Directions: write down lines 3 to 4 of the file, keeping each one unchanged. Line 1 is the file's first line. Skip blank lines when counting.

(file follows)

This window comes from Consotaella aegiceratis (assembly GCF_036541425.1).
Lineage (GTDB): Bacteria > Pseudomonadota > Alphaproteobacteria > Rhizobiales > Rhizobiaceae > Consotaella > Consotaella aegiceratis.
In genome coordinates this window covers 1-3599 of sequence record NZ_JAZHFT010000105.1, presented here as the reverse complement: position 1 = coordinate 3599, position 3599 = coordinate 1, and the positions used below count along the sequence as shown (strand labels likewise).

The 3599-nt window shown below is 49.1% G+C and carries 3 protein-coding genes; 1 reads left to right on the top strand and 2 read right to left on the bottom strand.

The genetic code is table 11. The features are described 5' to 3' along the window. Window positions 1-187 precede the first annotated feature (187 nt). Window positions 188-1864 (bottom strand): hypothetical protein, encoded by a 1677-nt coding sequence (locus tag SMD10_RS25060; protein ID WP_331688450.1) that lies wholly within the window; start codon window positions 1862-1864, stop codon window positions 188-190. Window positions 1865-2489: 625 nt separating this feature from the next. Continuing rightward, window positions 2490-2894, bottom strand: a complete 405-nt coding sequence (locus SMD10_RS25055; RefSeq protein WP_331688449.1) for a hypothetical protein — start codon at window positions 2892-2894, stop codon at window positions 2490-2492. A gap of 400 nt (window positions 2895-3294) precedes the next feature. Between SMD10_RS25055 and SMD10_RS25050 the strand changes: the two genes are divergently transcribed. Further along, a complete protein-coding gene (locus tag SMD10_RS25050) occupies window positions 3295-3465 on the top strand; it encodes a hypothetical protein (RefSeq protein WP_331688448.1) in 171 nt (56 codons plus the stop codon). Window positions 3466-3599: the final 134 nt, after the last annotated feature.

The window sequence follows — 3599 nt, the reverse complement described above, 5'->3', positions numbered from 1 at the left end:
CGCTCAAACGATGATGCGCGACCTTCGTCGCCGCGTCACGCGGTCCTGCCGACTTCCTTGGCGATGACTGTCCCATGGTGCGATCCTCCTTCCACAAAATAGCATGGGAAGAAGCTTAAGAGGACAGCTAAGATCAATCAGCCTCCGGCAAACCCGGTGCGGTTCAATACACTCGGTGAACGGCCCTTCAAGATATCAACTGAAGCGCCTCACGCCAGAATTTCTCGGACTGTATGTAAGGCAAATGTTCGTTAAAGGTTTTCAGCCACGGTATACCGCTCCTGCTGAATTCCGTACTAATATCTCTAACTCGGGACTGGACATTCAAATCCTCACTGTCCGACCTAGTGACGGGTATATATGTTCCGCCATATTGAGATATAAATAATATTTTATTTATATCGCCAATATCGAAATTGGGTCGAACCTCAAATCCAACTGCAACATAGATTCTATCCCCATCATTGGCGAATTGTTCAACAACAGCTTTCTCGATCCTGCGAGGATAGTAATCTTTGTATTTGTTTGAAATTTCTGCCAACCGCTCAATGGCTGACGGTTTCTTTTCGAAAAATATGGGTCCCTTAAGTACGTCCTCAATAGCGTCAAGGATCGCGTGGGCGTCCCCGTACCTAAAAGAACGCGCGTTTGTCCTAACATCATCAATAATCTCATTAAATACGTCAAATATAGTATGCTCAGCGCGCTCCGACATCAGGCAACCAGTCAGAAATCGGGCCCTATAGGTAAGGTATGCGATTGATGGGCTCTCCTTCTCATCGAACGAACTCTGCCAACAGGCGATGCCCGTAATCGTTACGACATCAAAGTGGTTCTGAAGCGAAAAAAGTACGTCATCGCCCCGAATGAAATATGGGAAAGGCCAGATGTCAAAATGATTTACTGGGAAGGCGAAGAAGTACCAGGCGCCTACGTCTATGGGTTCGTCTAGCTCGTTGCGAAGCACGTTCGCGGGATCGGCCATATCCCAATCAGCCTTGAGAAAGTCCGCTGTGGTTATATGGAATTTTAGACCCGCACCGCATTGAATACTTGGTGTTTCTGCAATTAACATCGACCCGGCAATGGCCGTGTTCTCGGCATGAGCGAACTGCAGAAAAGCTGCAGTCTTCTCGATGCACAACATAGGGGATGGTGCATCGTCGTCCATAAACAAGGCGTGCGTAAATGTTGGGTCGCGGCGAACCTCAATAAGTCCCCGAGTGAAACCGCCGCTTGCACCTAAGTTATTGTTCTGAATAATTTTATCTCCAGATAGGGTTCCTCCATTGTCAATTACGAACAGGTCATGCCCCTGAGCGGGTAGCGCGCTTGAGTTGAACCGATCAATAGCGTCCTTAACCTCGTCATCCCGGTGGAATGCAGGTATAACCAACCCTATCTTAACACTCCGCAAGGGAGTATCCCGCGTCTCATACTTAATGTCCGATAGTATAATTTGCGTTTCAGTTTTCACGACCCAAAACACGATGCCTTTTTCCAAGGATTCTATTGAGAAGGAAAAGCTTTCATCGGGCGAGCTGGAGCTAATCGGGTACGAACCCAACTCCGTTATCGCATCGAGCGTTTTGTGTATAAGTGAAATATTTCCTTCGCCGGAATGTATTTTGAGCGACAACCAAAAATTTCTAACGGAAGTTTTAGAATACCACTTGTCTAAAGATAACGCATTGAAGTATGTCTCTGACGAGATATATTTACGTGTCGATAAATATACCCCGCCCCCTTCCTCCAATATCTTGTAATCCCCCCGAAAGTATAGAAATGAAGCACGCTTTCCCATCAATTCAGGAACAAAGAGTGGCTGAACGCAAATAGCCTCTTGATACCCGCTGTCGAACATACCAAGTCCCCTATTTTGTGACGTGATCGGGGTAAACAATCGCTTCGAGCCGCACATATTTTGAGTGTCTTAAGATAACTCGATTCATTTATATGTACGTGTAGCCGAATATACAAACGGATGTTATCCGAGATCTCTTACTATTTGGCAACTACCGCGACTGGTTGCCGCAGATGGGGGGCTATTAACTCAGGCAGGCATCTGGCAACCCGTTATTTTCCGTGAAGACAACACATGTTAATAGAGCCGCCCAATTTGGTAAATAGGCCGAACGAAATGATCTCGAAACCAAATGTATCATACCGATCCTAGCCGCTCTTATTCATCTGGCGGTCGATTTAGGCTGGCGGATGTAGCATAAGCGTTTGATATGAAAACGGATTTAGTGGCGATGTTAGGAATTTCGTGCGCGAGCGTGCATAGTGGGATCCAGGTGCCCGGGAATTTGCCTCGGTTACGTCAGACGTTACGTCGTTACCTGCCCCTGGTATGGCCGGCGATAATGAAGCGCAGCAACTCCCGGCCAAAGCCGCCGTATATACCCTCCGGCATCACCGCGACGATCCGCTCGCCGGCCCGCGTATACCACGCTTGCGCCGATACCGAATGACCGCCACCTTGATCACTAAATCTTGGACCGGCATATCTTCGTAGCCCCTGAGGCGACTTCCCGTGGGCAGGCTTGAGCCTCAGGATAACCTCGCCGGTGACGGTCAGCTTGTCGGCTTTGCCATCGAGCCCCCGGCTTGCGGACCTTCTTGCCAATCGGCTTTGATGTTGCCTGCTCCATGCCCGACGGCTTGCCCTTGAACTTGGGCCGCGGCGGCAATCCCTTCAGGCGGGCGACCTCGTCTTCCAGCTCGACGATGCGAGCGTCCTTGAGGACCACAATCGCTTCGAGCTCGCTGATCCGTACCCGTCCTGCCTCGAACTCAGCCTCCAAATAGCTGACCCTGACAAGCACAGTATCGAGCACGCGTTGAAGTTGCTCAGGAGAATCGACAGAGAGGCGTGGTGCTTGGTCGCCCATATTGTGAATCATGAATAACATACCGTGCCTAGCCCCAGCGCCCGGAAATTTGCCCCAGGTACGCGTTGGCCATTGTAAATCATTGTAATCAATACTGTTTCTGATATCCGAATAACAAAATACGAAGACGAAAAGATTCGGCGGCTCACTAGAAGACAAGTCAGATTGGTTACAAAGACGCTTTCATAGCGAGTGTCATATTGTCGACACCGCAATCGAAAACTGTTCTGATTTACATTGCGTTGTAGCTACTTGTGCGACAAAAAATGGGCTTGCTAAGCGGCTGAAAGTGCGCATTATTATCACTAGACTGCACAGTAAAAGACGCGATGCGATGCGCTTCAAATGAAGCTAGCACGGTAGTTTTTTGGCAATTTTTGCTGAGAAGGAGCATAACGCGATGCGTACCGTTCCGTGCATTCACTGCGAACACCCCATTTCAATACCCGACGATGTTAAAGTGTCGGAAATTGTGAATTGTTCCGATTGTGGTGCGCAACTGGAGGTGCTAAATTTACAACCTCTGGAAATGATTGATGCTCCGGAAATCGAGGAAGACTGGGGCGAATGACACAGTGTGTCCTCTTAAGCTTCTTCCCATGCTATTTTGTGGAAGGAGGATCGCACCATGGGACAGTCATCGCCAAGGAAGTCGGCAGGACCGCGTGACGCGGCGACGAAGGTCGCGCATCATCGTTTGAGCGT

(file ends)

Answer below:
In genome coordinates this window covers 1-3599 of sequence record NZ_JAZHFT010000105.1, presented here as the reverse complement: position 1 = coordinate 3599, position 3599 = coordinate 1, and the positions used below count along the sequence as shown (strand labels likewise).

The 3599-nt window shown below is 49.1% G+C and carries 3 protein-coding genes; 1 reads left to right on the top strand and 2 read right to left on the bottom strand.